Just in time for its 10th birthday this month, jm Curley celebrates the return of noted Boston barman Kevin Mabry, whose spirited inventiveness first helped put the joint on the map. Mabry’s mixology skills are well established, but they shouldn’t overshadow his knack for picking cool new brews to enhance the laid-back, brick-walled gastropub’s already outstanding list of American craft beers. Covering coast-to-coast standouts in every style, the stacked roster touts must-trys including the Massachusetts-made Goody Two Shoes kölsch and the Briney Melon Gose from California’s Anderson Valley.
Its name proudly nods, understandably so, to the sweet lineup of fermented-honey bevvies, a relative rarity ’round these parts. That said, the (mainly) New England–made meads are actually but costars to the 100-plus beer taps decking this brew hall’s huge circular bar. At any given moment, those drafts might flow with super-local porters (Night Shift’s peanut-candy-inspired Phone Home); regional sour ales (Maine-based Lone Pine Brewing Company’s Blueberry Sparkler); and exciting imports such as Weihenstephan’s Vitus, a bold wheat bock you won’t want to miss.
The Publick House
There’s not a beer nerd worth their weight in hops who hasn’t worshiped at the altar of the Publick House, a shrine to hard-to-find suds including covetable Trappist ales, which are brewed by Belgian monks and universally regarded as among the world’s best. Craft-beer newbies shouldn’t be intimidated, though. The friendly savants on staff are happy to educate and evangelize—that is, when they’re not stewarding the superior pub grub, such as moules frites soaking up an IPA-based broth with jalapeño, sweet chili, and coconut.
Which brews pair best with seafood? All of them, at least at Row 34, where beer director Suzy Hays’s superlative list baits guests as effectively as the namesake variety of oysters grown in numbered racks in Duxbury Bay. Chase the briny bivalves with similarly striking selections such as Saison du Row, Row 34’s complex, cold-fermented new collaboration with the restaurant’s Fort Point neighbor Trillium Brewing Company; chef Jeremy Sewell even uses it to steam littlenecks in his just-published tome, The Row 34 Cookbook.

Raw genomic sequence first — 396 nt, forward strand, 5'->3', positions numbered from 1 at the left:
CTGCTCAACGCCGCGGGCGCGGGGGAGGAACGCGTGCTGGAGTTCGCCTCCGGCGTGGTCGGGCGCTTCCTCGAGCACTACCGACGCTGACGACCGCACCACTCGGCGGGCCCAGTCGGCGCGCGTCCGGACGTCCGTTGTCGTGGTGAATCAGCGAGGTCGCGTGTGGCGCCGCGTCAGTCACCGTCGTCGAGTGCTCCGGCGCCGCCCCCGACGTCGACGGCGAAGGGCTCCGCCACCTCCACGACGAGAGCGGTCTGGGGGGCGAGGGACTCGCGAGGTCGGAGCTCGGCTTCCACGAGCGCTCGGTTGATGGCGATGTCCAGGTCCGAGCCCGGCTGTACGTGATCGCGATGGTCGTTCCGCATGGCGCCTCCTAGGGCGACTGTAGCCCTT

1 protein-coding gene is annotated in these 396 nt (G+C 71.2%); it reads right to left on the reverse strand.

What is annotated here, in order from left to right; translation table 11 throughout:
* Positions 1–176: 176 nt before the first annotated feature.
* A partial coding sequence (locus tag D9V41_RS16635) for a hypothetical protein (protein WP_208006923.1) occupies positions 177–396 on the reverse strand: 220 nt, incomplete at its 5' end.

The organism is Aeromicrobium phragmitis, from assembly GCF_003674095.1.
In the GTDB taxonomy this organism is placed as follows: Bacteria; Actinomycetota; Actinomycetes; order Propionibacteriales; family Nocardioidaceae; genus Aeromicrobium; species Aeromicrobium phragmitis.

Fort Point and additional locations, row34.com.
Even in the work-from-home era, star sommelier Haley Fortier’s itty-bitty wine bar remains destination-worthy for post–5 p.m. hangs. Her hip boîte offers everything by the half-bottle, putting within reach more pours of highly special, small-production wines from around the world—such as the smoky- and earthy-tasting Quebrada de Ihuanco, made with Peruvian pisco grapes. Imports of gourmet tinned seafood, such as spicy Portuguese mackerel in piri-piri, invite even more global flavors to the party. As for the soundtrack of ’90s rap? It brings the Flavor Flav.
Uptight oenophiles, drink elsewhere. Lauren Friel’s mini bar and shop at Bow Market is for the rest of us: fabulous wine-loving freaks committed to the cause of exploring idiosyncratic expressions from maverick, sustainably minded makers (see: Italy’s under-the-radar Casa Brecceto, which uses regenerative agriculture to preserve native Campanian vines). What’s more, Rebel’s new upstairs offspring, Wild Child, is a novel book bar that opens palates and minds by stocking its shelves with next-gen vintners as well as race-, class-, and queer-culture-conscious writers.
Spoke Wine Bar